For the technically inclined individual with some hacking skills, jailbreaking one’s device and installing UNIX tools may be an option. For those that are not so inclined, there are two tools that I consider as necessities for developing, coding, and sysadmin style tasks on the iPad; they are Textastic Code Editor (Textastic) and iSSH. As their names imply they are a text editor and a SSH (and VNC) client respectively. Textastic has separate version for iOS on iPad and iPhone and recently released a MacOS version of the software. A single purchase of iSSH works across iOS devices.
Textastic is a full featured text editor similar to what BBEdit is for MacOS and UltraEdit is for Windows. Note that there are also many, many, open-source and free text editors of widely-varying capability.
Textastic has its own internal file system where new folders and files can be created. Files and folders can also be saved directly to iCloud. One can also zip (archive) individual files and folders.
Provided here is a screen capture with the file browser open on the left and the GettingStarted.textastic file open on the right. Click on the image and you’ll be able to see the full resolution image and a list of many of the important features built in Textastic.
Important features include many different ways to import and export files as well as features like syntax highlighting, code completion and full integration into iOS while still providing easy connection to an external keyboard if desired.
iSSH is a very different kind of tool from Textastic but it’s functionality should be familiar to those who work with UNIX and Linux based systems. iSSH is simply a set of tools ported to iOS that allow for secure shell connections, secure file transfer protocol (SFTP) for file management, and virtual network computing (VNC). iSSH is one of the better implementations of this suite of tools for iOS.
Provided here are two examples of a SSH connection to my work computer.
The “access denied” message at the beginning of the SSH session that’s the message that’s produced until I’ve authenticated if I’ve set the connection to request authentication every time I connect. Provided next is a screen capture of the settings configuration dialogue.
This dialogue is where configurations are created and saved for access to various network protocols on different systems.
This article was just a brief introduction to a few tools that some of you may find exceptionally useful!
According to a 2011 survey of comScore, “nearly 42 % of all U.S. mobile subscribers now use smartphones”.
To meet the demand for enhanced mobile access, the EBSCO Publishing company recently launched a new product developed to search their databases “on the go”.
This technology automatically configures the device to optimize the search features for mobile users of:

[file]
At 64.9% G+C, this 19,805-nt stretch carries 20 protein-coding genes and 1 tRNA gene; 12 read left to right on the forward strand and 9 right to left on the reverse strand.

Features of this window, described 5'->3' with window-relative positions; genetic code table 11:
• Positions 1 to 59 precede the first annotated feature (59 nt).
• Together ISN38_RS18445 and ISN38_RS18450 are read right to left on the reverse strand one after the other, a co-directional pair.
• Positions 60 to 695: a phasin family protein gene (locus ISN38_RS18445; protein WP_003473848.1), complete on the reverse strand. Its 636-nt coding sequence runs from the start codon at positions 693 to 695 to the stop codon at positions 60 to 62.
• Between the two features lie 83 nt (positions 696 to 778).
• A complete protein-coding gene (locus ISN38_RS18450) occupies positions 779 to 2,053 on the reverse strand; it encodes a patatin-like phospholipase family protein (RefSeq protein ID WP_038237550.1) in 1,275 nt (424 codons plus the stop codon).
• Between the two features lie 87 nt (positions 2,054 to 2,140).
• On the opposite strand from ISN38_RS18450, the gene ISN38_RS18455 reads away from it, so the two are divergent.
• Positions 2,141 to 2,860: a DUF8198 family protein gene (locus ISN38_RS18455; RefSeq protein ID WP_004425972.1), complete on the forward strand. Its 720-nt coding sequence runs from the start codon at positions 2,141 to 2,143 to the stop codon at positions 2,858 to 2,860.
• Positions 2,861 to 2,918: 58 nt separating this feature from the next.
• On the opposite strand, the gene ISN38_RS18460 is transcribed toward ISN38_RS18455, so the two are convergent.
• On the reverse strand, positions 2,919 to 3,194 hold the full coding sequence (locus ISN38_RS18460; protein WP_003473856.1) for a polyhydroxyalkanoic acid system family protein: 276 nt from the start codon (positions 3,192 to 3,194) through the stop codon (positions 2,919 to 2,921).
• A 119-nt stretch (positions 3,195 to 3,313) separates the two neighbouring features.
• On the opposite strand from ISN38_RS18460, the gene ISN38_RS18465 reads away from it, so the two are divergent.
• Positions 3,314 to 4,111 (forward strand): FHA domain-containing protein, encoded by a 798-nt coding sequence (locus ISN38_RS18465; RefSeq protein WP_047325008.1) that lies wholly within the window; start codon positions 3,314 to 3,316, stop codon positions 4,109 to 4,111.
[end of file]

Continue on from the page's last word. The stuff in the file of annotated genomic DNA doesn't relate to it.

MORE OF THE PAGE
• iPad: users who are being directed to the full desktop version of EBSCOhost will recognize the interface they are accustomed to seeing from the Library web page with the search options, tabs, folders, sign in and preferences.
• iPhone, iTouch and Android devices: users are directed to a mobile device platform which is fully optimized for a smaller screen and enables:
There are two ways to log in:
1. Authenticate through the Brown proxy and entering the URL search.ebscohost.com in your Web browser
2. Enter an EBSCO user id and password. To create an EBSCO user id and password, simply open one of the EBSCO databases from the Library home page, click on “Sign In” in the blue banner and then on “Create a new account”.
1. Access EBSCO Online databases via moBUL, the Mobile Brown University Library app.
2. Download the EBSCOhost free App for iPHONE/iPOD TOUCH and iPAD or for ANDROID, following these easy steps:
If you are reading this post and are not a holder of a Brown id, check with your academic or public library… most of them subscribe to some of the EBSCOhost products and offer the same features.
To find out more about mobile access to the Brown University Library resources, contact your subject librarian.
BrowZine is a new tool provided by the Brown Library. [free app, currently iOS (iPad) only]
In many libraries, Brown’s included, most print journals have been cancelled, leaving the current periodical display shelves thinly populated, and only a shadow of their former shelves. Popular magazines, journals of historical societies, journals from nations where online is not yet the norm, and journals from small professional societies constitute the print browsing collection, while the top-tiered, “born digital,” and Open Access journals are completely online. While some students and researchers utilize such tools as emailed ToC (table of contents) or RSS alerts to keep up with their favorite journals, many miss the days when they could sit down with the latest issue of JAMA, Nature, or Opera Quarterly and see what’s new in the field.